Because of the influence of market forces (undersized fish, over quota catch not being appropriate for landing) or just because they are not fit for human consumption, whole organisms (fish & benthos) are thrown back into the sea. It even happens that for high-grading the catch in order to maximise the value of a certain species at a certain time, marketable fish is thrown back overboard to the sea by fishers. Indirect death or injury takes place when fish are in contact with the gear or escape through the mesh. Such post-escapement mortality seems significant but further work is required for assessing its full impact on populations. Such discard of unwanted catch is a food-source made available at an unusual place and time to scavengers and opportunist predators. The impact on ecosystems is comparable to that from the discharge of offal, tissues rejected after fish is cleaned and gutted at sea. Seabirds, notably, are affected through access to a new source of food.
Impact on seabed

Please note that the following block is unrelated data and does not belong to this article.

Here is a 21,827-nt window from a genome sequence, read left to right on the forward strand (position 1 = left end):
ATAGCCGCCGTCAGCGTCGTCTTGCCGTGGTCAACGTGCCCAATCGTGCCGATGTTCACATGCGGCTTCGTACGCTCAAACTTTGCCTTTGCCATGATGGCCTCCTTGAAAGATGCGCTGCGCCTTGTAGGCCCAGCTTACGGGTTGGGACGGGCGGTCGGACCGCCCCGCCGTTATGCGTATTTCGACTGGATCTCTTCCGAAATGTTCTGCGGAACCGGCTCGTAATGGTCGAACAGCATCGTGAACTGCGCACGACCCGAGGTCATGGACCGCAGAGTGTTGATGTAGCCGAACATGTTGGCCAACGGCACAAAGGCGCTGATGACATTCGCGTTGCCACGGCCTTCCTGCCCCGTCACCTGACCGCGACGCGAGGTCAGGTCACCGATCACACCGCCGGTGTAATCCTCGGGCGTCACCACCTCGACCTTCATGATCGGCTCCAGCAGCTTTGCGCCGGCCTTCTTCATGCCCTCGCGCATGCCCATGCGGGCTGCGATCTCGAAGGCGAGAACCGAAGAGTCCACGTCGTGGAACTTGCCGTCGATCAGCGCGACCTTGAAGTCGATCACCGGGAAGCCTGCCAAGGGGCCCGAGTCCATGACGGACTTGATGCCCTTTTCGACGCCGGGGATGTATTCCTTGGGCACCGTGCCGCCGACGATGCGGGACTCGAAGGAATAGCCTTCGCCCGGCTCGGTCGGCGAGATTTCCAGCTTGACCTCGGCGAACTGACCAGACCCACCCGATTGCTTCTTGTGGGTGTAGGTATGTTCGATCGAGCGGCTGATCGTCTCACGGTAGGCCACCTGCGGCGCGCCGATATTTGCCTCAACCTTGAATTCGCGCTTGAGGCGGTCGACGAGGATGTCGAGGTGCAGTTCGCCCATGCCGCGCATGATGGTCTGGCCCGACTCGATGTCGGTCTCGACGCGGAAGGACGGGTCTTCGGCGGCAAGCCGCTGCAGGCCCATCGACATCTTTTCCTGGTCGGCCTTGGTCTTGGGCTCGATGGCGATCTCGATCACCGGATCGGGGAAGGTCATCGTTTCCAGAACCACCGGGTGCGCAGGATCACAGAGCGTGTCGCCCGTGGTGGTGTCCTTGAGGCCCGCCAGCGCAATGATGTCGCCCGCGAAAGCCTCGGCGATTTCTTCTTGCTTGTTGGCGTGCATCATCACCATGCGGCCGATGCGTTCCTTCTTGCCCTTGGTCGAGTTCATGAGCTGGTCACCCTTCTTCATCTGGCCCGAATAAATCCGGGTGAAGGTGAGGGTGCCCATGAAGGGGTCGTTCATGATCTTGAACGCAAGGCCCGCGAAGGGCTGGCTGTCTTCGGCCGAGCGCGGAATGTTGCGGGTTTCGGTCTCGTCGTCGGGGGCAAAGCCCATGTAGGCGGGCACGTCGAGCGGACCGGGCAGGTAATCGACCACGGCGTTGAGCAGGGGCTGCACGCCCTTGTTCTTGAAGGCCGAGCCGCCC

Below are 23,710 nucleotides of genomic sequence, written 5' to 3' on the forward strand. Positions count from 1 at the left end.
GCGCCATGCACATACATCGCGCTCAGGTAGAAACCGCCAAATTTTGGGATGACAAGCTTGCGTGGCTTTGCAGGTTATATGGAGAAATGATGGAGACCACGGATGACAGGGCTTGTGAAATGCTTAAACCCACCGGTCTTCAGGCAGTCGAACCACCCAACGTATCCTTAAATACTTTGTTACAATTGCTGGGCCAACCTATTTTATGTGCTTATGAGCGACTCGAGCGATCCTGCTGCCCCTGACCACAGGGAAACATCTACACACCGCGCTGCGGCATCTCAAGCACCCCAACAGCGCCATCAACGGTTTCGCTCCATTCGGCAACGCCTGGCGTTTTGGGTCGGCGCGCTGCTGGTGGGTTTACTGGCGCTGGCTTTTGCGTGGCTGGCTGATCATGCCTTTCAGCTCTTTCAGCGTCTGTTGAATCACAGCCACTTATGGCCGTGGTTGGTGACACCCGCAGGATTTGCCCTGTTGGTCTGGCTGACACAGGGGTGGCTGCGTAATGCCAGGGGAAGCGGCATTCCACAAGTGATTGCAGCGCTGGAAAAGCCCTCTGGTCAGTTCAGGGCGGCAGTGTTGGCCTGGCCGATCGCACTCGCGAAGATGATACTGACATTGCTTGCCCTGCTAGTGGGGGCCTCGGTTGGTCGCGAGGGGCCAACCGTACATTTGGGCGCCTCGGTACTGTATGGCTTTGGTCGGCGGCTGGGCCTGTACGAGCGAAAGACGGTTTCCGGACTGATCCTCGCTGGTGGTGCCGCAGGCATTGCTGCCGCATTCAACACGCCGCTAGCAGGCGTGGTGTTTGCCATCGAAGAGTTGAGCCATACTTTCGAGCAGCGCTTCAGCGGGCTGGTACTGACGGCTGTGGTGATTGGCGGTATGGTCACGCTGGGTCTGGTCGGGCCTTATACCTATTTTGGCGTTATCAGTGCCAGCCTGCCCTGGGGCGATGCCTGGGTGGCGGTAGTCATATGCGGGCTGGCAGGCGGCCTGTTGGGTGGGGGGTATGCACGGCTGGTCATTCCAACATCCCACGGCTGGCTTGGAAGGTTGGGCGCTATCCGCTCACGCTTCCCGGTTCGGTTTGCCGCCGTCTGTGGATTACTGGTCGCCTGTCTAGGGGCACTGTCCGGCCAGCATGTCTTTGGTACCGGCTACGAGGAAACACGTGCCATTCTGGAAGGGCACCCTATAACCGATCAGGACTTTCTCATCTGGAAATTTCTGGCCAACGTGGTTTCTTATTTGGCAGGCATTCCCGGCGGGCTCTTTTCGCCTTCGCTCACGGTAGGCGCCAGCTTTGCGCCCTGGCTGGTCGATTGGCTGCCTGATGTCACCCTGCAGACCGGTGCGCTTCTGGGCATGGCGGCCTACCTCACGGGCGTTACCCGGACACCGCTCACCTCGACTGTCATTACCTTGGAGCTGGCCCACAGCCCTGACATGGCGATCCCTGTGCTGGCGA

In addition to the potential for over-fishing, fishery operations can have a destructive physical impact on the seabed (Fig. 1), and affect population levels of non-target species through incidental catch, such problems being of particular significance for cetaceans, sea turtles and seabirds such as the albatross. All commercial bottom fishing disturbs sea-floor organisms and the seabed, with impacts on both habitats and species. The removal of non-target organisms (by-catch) may impinge on commercial species or be of no value to fisheries. The mechanical effects on the sea-floor habitat of trawlers, for example, include changes in the size composition of invertebrates with repercussions on the overall trophic structure of the ecosystem. Modification of the substrate include a possible increase in shell debris and the silt / clay content through resuspension of fine particles of sediment, changing in turn geophysical parameters such as penetration depth and surface roughness. Changes in benthic community composition consist of shifts from larger long-lived species to smaller opportunistic species, depending on the intensity of trawling, the gear used and the background level of disturbance, including pollution.